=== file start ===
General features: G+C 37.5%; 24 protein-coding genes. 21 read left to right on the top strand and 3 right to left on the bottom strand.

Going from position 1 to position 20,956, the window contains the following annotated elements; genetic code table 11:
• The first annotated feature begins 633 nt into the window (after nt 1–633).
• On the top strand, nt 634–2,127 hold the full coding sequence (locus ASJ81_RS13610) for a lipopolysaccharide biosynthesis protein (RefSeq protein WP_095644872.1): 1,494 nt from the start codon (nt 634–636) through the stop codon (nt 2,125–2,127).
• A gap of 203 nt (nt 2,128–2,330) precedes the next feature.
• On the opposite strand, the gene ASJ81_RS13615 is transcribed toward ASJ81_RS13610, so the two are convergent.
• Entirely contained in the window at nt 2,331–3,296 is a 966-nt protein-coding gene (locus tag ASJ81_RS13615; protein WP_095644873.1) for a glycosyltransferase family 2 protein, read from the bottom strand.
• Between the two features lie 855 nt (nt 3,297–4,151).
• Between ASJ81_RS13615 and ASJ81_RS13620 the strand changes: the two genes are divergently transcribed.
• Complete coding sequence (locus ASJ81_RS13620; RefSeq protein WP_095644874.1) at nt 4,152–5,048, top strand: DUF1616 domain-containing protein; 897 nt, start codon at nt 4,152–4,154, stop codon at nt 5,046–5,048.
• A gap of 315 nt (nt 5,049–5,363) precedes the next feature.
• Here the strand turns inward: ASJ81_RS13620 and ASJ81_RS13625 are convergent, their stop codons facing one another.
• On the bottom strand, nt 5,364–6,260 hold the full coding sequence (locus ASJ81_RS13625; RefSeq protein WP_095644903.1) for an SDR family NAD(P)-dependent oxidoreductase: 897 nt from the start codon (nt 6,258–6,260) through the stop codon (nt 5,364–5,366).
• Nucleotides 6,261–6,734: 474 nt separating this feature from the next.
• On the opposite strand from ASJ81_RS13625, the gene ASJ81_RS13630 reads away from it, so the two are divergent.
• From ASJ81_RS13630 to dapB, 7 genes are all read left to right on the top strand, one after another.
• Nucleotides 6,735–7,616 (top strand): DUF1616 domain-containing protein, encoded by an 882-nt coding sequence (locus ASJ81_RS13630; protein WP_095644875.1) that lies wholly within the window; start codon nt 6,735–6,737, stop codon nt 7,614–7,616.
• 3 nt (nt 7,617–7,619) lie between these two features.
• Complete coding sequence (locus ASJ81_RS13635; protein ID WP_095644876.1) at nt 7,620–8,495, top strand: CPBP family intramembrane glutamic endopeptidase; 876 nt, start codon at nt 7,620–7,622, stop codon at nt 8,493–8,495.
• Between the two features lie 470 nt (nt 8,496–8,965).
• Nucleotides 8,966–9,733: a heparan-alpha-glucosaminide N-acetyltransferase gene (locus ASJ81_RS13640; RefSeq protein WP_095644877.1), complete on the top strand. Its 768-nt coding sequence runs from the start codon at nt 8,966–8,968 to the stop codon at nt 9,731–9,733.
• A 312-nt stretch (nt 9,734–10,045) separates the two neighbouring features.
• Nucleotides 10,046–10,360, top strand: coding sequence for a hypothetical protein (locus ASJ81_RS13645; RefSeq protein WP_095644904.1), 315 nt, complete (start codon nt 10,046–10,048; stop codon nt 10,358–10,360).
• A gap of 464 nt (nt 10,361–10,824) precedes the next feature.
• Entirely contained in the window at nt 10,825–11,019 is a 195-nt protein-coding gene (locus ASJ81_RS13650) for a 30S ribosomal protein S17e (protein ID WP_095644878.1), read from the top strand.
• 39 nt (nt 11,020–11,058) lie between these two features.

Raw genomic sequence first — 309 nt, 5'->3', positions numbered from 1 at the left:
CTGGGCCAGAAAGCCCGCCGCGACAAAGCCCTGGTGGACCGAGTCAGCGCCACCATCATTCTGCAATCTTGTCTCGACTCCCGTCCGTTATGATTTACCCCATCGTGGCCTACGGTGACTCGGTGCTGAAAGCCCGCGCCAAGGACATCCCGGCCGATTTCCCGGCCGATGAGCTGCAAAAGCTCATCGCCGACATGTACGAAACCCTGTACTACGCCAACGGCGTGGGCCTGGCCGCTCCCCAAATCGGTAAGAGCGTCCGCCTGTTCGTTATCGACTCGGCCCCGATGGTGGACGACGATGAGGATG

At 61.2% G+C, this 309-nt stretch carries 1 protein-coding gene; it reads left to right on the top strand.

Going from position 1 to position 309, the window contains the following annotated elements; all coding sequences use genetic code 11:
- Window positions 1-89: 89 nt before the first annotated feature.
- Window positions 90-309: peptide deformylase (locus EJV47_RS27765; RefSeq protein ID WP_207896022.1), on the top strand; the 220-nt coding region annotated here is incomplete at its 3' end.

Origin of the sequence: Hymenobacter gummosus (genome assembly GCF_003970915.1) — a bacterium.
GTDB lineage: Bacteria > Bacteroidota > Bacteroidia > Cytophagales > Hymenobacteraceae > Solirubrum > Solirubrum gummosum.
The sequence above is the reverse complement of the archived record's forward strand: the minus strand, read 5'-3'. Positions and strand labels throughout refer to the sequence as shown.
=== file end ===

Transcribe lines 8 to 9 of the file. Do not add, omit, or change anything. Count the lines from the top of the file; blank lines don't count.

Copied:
• Between the two features lie 855 nt (nt 3,297–4,151).
• Between ASJ81_RS13615 and ASJ81_RS13620 the strand changes: the two genes are divergently transcribed.